Maternity leave laws explained

If you’re a working mum, you’re entitled to paid time at home with your newborn

maternity-leave-laws-explained_15372

As an employee, you have the right to 26 weeks of Ordinary Maternity Leave (OML), plus 26 weeks of Additional Maternity Leave (AML), making one year in total. Provided you meet certain notification requirements (you should tell your employer at least 15 weeks before the beginning of the week your baby’s due), you can take this no matter how long you’ve been with your employer, how many hours you work, or how much you’re paid. You can continue to be an employee throughout your ordinary and your additional maternity leave.

Advertisement

You’re also entitled to Statutory Maternity Pay (SMP) for up to 39 weeks; as long as you meet certain conditions (see www.direct.gov.uk for details). You’ll get 90% of your weekly earnings for 6 weeks, then up to £117.18 a week for 33 weeks.

Bear in mind that your employer may have a more generous scheme that the statutory maternity leave scheme. Check your contract of employment or staff handbook, or ask your employer – and remember, your employer can’t offer you less than your statutory rights.

There are also extra pregnancy benefits…

Now that you’re expecting, you’re entitled to certain freebies!

Advertisement
  • The Healthy Start Scheme provides vouchers for fresh fruit, vegetables, milk and infant formula to pregnant women under 18 years of age and low-income mums-to-be or families with children under four years old. See www.healthystartnhs.uk to check if you qualify. Pregnant women and mums to children under four receive £3 a week per child, or £6 for babies under one.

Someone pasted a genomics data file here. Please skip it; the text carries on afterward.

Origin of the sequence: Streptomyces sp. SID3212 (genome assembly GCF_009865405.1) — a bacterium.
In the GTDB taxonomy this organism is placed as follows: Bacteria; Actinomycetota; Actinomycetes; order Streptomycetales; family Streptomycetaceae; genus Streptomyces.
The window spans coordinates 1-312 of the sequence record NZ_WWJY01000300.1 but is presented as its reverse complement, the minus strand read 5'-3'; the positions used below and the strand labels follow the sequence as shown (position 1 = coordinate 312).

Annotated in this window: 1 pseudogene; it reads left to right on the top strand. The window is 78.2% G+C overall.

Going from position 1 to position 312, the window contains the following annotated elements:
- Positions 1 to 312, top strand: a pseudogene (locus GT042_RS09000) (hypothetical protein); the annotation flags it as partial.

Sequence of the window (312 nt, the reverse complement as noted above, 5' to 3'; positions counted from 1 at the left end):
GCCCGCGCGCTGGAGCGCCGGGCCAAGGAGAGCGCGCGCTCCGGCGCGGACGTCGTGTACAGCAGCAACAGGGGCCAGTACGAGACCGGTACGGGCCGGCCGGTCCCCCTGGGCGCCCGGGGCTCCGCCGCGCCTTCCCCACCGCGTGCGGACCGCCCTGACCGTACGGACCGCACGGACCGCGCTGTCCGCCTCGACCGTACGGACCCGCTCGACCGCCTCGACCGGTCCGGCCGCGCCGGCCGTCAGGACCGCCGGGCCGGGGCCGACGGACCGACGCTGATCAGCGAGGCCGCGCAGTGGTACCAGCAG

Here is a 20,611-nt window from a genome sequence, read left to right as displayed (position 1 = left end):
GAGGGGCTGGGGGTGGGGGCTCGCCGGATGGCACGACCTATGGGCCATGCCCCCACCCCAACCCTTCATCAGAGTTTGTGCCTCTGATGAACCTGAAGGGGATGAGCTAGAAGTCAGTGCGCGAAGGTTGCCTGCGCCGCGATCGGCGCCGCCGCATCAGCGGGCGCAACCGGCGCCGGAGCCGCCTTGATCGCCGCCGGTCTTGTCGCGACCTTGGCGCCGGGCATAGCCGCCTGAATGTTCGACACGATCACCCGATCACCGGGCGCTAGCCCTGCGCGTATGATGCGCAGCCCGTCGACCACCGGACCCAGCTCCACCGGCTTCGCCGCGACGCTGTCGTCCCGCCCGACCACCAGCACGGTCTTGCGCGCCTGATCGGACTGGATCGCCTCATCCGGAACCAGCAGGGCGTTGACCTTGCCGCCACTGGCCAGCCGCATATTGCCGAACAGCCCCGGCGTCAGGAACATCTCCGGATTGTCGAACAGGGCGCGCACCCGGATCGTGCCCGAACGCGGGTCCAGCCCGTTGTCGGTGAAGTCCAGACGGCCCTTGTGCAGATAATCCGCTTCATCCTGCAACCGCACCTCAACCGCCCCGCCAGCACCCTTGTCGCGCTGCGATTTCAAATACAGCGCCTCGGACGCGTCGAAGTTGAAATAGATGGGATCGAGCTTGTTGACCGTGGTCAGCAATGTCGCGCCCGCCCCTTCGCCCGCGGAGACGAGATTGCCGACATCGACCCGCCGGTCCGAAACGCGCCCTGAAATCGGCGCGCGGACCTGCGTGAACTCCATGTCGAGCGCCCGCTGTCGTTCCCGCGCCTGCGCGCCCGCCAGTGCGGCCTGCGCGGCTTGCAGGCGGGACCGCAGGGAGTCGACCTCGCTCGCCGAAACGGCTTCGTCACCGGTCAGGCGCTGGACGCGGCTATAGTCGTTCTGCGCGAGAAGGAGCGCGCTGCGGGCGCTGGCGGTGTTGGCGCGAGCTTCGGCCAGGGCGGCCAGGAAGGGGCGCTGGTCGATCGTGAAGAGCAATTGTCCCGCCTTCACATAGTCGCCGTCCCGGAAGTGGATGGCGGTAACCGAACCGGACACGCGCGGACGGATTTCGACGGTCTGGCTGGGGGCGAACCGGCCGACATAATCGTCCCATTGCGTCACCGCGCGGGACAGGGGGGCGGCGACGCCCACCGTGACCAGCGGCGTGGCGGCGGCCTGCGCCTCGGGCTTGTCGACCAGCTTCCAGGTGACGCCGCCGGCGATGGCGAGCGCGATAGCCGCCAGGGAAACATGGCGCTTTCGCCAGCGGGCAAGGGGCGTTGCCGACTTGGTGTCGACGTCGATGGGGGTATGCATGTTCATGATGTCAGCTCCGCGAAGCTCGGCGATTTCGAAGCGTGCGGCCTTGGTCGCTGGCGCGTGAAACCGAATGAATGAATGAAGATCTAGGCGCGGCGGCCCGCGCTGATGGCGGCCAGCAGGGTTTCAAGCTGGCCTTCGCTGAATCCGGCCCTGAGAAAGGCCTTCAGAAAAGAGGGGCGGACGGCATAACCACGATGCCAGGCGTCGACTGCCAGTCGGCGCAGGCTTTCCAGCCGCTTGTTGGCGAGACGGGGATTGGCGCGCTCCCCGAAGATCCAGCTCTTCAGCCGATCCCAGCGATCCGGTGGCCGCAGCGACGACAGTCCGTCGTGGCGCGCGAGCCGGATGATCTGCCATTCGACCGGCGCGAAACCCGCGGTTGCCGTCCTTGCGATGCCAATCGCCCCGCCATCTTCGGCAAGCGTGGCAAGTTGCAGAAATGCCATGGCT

• Throughout your pregnancy and your child’s first year, you are entitled to free medical prescriptions and dental care.
  • You do not legally have to notify your employer of your pregnancy until the 15th week before your due date, but once you do a Health and Safety Assessment should be performed. If potential dangers are found, then you should be transferred to a different role, or have changes made to your working environment to ensure your safety.
  • You are entitled to paid time off for antenatal care. This includes antenatal classes, appointments with a doctor, midwife or consultant, and any other classes that your medical advisor recommends.
  • Every pregnant woman is entitled to 26 weeks of ordinary maternity leave, commencing no earlier than 11 weeks before the expected due date.
  • During this leave, you will still be entitled to all your contractual benefits (apart from salary). This can include a company car and petrol allowance, and you can also continue to accrue holiday at your normal rate.

Comments ()

Please read our Chat guidelines.